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The Insurance Loopholes That Public Adjusters Maximize On

posted Feb 27, 2014, 12:45 PM by Dottrio LLC   [ updated Mar 26, 2014, 9:45 AM ]
Insurance companies have always marketed themselves by portraying their companies as honest, 'charitable' organizations ready to help you in case of any peril. Although they are helpful in protecting assets, they are still businesses. That means their main goal is making profit and staying in business. The only way they can do this is ensuring that the pay outs are far much lower than the overall premiums being paid.

One of the tricks insurance companies use to do that is introducing loopholes to help them avoid compensating some of their clients when claims are filed. Fortunately for them, most people do not pay attention to the 'fine print' before signing insurance papers. They therefore willingly commit themselves to insurance contracts without a comprehensive understanding of the terms and prospective 'loopholes'. 
So, what happens when you file for a claim and you are shocked to find out that you cannot be compensated because of a particular loophole? That's exactly where public adjusters come in. They challenge the insurance companies on the loopholes to negotiate for a fair compensation. Some of the common loopholes they deal with include:

Double Tragedies

Some people lose their property through double tragedies. For instance, your house may be hit by a hurricane and still get swept up by floods. In such a case, some insurance companies can only compensate you if both tragedies are covered regardless of the sequence in which the tragedies occurred. Therefore, if you were covered for hurricanes but not floods, your claim will probably be turned down. Public adjusters however, can negotiate your claim to help you avoid falling victim to such a loophole.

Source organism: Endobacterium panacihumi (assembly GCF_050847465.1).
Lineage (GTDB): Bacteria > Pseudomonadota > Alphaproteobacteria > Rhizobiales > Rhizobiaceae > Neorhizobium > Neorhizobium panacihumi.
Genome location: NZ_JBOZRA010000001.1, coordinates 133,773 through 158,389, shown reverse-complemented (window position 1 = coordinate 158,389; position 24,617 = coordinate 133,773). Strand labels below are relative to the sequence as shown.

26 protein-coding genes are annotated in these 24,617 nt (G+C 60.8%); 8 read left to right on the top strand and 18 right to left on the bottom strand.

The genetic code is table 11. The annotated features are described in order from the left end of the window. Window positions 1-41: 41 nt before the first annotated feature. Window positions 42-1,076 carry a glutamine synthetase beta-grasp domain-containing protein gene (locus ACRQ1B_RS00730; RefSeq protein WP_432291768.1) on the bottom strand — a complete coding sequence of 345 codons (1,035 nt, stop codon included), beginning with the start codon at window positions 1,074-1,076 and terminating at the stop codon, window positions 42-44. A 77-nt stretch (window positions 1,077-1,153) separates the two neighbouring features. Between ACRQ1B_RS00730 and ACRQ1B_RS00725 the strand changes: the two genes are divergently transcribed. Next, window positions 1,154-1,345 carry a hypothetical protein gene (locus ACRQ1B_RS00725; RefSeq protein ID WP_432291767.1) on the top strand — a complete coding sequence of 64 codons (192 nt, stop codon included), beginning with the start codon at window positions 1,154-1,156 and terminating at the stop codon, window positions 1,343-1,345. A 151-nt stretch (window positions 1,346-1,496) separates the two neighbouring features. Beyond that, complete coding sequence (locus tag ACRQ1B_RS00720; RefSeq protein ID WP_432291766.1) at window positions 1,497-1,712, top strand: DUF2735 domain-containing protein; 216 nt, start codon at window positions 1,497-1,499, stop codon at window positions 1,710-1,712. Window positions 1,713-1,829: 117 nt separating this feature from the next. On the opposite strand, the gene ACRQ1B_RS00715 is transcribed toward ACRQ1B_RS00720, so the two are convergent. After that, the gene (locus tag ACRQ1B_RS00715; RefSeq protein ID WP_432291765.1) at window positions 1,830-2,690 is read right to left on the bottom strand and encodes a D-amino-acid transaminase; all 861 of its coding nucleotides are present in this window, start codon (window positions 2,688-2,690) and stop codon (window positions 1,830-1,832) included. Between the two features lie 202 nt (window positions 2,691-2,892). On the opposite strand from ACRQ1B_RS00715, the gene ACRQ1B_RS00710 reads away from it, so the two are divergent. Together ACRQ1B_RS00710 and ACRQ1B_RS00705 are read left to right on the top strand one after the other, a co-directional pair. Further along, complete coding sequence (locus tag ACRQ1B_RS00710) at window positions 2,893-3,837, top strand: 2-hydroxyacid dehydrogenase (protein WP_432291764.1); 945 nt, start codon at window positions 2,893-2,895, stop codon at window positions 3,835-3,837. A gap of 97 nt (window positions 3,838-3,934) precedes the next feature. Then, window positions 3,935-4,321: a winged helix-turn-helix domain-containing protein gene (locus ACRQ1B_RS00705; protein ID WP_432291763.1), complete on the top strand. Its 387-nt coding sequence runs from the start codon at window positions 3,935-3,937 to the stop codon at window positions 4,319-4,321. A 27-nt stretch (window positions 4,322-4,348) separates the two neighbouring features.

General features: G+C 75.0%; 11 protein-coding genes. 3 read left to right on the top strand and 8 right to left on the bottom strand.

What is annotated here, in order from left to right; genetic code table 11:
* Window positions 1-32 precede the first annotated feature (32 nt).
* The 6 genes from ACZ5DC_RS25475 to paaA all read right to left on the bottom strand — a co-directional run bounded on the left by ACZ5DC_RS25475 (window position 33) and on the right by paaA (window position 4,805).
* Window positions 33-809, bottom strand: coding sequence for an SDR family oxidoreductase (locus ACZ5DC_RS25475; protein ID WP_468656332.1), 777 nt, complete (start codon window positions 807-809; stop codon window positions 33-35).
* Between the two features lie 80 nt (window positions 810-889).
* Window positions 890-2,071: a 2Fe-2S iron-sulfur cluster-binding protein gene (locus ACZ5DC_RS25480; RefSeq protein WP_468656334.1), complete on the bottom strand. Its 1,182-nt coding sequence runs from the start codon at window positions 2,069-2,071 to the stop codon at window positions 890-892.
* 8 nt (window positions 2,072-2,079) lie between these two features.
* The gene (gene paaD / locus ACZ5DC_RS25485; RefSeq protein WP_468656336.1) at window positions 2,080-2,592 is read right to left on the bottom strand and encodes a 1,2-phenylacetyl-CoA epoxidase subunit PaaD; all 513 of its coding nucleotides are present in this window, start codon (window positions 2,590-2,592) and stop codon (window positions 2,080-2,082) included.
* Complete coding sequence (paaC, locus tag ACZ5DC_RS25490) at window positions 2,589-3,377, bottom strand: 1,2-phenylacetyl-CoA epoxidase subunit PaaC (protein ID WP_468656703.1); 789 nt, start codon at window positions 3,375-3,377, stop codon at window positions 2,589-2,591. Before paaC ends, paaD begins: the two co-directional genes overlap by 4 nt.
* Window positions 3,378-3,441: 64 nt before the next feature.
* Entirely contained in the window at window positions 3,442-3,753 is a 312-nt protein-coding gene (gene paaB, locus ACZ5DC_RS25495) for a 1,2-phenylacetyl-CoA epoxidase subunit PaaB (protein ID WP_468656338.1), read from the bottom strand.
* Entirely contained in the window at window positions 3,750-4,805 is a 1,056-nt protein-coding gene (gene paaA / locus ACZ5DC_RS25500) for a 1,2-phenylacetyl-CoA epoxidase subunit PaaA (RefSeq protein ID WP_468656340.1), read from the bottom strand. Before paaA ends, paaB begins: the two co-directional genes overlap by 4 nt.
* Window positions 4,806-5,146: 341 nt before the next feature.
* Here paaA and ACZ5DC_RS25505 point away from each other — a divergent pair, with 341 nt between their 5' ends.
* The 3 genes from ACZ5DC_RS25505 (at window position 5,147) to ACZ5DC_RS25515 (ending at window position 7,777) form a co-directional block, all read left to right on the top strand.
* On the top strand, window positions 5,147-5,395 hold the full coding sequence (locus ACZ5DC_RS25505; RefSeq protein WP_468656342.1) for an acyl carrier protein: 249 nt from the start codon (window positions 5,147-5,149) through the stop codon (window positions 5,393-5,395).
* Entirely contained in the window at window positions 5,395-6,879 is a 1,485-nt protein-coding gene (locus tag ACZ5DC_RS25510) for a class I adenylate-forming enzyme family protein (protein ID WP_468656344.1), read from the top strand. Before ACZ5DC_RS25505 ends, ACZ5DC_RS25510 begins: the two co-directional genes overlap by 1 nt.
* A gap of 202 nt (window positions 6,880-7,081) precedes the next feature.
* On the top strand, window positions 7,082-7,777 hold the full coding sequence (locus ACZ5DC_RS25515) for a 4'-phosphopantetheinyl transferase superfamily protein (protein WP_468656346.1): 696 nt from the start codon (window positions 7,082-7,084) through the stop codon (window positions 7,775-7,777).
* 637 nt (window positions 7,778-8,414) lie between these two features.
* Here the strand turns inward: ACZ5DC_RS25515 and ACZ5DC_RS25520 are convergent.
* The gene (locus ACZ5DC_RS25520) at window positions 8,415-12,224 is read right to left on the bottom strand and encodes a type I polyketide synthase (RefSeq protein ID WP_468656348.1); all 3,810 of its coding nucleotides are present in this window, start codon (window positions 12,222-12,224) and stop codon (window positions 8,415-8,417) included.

Pre-existing Conditions

Many insurance companies will not compensate you if you file a claim for a condition that existed prior to being insured. For example, a cancer patient may not benefit from his health insurance if the insurance company discovered that he had already been diagnosed prior to applying for the insurance cover. Many times insurance company adjusters mistakenly associate new damage to a pre-existing condition, when they are actually unrelated. In other words, a homeowner might have their claim wrongly denied under a pre-existing condition. Public adjusters are very helpful especially in cases where the victims were not knowledgeable on the existing condition, and how damage is evaluated.

The best way to avoid falling victim to such loopholes is comprehensively reading the policies on the respective insurance covers. Do not sign anything without comprehending the terms and conditions. In addition, if you think you are thinking of filing an insurance claim, contact a public adjuster.

By Robert Calisti
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